The future of energy

Wind and solar are the energy past, not the energy future.

Many people seem to think the future holds an inevitable shift away from fossil fuels toward solar panels and wind turbines, but this perception is incorrect. As California demonstrated in mid-August, these technologies are not up to the task of powering our lives, and pretending otherwise is both naive and dangerous.

California politicians spent decades passing legislation mandating ever-increasing amounts of wind and solar onto the electric grid. On August 14 and 15, these policies came back to bite them in a big way.

That weekend, more than two million Californians experienced rolling power outages during a record-breaking heatwave because there wasn’t enough electricity on the grid as the sun set, rendering the state’s solar panels useless for electricity generation.

The California politicians who patted themselves on the back for shuttering coal, nuclear, and natural gas power plants had killed off the sources of electricity that weren’t reliant upon the weather. The results were tragic, but predictable. Thankfully for Minnesotans, similar results are preventable.

To help Minnesotans understand why wind and solar are not the future, it helps to understand the history of energy. When we do, we find that solar and wind are the energy past, fossil fuels are the energy present, and nuclear power is likely the energy future.

The history below is an abridged version of our energy history, but if you’re interested in the long version, I suggest the book Energy and Civilization by Vaclav Smil.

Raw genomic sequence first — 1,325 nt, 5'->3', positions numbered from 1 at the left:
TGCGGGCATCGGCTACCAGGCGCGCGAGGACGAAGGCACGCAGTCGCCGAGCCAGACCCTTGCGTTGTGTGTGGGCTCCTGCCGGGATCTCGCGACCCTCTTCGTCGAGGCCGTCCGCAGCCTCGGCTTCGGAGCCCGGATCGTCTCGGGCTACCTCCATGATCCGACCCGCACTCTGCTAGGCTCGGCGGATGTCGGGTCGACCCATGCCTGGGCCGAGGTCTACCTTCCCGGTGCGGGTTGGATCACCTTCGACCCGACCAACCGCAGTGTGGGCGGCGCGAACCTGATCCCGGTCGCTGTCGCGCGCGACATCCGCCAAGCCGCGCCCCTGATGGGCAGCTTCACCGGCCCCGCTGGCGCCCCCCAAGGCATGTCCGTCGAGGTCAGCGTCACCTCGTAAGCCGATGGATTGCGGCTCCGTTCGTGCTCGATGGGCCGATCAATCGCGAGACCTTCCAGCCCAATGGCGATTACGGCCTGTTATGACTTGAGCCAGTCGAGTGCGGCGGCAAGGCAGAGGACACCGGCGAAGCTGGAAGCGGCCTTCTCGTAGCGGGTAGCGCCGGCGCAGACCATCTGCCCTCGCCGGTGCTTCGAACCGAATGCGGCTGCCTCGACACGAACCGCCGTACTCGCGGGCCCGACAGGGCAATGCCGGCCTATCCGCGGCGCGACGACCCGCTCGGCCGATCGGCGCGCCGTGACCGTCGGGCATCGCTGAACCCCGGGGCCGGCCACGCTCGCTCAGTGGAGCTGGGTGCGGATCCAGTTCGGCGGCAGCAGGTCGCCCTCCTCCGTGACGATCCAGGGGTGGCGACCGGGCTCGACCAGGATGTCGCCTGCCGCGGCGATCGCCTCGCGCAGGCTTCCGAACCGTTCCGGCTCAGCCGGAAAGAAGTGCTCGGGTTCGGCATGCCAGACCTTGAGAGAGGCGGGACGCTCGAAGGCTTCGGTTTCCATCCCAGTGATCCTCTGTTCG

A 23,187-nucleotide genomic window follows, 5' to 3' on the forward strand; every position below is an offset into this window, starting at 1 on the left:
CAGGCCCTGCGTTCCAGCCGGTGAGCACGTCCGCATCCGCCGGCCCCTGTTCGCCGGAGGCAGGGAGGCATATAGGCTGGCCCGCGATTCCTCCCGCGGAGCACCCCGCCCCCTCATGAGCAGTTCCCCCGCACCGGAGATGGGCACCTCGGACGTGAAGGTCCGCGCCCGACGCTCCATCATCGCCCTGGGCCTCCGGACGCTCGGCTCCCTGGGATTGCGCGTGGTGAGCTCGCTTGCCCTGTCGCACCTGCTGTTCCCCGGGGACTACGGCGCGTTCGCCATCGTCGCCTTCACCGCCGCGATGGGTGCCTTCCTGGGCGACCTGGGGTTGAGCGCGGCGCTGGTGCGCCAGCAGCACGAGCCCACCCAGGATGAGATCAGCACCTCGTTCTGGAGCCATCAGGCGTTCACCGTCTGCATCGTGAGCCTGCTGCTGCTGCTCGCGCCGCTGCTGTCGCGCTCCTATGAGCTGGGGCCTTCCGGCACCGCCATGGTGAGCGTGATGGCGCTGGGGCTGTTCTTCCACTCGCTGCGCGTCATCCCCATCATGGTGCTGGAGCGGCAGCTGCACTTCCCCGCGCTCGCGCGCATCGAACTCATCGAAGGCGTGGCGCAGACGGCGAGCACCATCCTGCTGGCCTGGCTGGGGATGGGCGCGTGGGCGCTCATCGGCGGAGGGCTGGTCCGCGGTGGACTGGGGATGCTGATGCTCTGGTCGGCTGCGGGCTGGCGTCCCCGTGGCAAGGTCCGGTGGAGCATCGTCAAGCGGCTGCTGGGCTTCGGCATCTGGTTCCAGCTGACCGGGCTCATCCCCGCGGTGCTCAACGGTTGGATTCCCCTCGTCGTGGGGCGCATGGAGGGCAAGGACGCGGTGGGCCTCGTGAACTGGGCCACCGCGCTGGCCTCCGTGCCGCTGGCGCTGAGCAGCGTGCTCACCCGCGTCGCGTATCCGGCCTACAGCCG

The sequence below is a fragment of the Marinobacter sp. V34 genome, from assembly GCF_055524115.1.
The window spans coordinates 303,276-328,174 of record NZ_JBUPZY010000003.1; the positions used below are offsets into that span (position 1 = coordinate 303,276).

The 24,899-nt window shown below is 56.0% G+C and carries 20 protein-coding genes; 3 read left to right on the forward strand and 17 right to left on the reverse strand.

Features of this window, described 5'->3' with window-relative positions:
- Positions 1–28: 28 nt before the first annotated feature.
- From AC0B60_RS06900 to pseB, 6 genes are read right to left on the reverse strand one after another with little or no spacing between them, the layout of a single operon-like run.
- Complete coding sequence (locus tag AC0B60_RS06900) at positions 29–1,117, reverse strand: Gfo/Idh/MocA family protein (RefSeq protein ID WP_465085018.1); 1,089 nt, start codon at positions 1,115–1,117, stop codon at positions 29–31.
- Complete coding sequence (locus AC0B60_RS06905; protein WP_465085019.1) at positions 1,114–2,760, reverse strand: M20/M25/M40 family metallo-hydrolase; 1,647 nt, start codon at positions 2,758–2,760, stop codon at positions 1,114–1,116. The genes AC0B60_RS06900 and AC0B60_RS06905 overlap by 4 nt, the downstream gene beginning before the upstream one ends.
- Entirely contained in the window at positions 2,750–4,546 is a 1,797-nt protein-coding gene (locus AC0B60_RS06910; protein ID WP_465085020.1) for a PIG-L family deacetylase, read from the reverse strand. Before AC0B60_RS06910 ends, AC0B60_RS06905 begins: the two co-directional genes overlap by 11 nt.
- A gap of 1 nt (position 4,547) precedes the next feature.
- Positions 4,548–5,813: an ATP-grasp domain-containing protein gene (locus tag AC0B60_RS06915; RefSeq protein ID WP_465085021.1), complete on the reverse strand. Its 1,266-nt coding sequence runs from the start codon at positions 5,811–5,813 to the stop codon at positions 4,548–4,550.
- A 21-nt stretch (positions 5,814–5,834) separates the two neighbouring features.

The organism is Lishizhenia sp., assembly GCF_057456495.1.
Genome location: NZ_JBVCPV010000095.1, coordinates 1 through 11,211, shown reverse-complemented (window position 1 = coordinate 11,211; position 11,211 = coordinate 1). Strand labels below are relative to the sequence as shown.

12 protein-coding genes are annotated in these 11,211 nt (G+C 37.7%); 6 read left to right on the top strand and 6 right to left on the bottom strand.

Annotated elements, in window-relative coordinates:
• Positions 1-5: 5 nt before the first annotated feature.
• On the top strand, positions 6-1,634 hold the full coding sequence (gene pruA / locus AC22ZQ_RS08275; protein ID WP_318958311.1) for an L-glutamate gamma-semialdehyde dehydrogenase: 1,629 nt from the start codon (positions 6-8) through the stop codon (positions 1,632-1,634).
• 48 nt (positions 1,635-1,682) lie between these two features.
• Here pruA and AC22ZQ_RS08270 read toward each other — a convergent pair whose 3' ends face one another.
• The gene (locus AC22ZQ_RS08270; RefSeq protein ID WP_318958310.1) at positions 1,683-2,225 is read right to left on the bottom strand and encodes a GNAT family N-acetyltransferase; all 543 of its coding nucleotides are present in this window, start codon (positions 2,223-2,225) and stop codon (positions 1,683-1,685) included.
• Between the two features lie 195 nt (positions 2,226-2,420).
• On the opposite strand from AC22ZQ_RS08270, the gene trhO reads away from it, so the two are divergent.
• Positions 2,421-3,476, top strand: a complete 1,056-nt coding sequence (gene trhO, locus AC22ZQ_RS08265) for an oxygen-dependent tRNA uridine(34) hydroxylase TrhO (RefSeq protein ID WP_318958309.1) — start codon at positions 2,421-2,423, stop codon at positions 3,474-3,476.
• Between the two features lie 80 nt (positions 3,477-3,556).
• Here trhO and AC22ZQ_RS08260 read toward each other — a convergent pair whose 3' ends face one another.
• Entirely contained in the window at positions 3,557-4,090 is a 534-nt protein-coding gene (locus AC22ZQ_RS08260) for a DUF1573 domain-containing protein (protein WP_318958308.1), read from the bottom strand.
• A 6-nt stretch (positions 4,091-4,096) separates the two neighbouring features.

What is energy?

What is energy, exactly? In its most basic form, energy is the ability to perform work.

For almost all human history, energy was scarce. Humans were an energy-starved species constantly thirsting for more and more-useful forms of energy. Doing so enabled us to do more work and raise our standard of living.

The energy past: Solar, biomass, water, and wind

It might come as a shock to Freshman Congresswoman Alexandria Ocasio-Cortez, but nearly all the energy used by humans until a few hundred years ago was renewable, and life was not a heaven on Earth.

The graph nearby shows the amount of energy used by humans from 1800 through the present. In 1800, humanity used 452 times less energy than humans in 2019, and nearly all of it came from biomass.

The “Low Energy” world humans lived in was no paradise. Average life expectancies were less than 40 years. In Germany, every second child died. People’s statures were shorter because poor nutrition and illness limited human growth.

Life was indeed nasty, brutish and short, and it remained this way until humans began using coal at scale in the 1800s.

Solar power, the original energy

Solar power was the first form of energy used by humans. The sun energized plants through photosynthesis, allowing them to grow and store that solar energy. Humans ate those plants, or we ate the animals that ate plants and other animals to provide the energy we needed. We performed work by using the energy obtained from eating food to power our muscles. We used our muscles to hunt, gather, build shelters, and get to our destinations.

This was the state of human energy consumption for much of human history. Then came fire.

Fire changed the game by expanding access to solar energy that had been stored in plants that were not readily edible. With fire, humans could use the energy stored in inedible woody plants by burning them for heat, light, and cooking.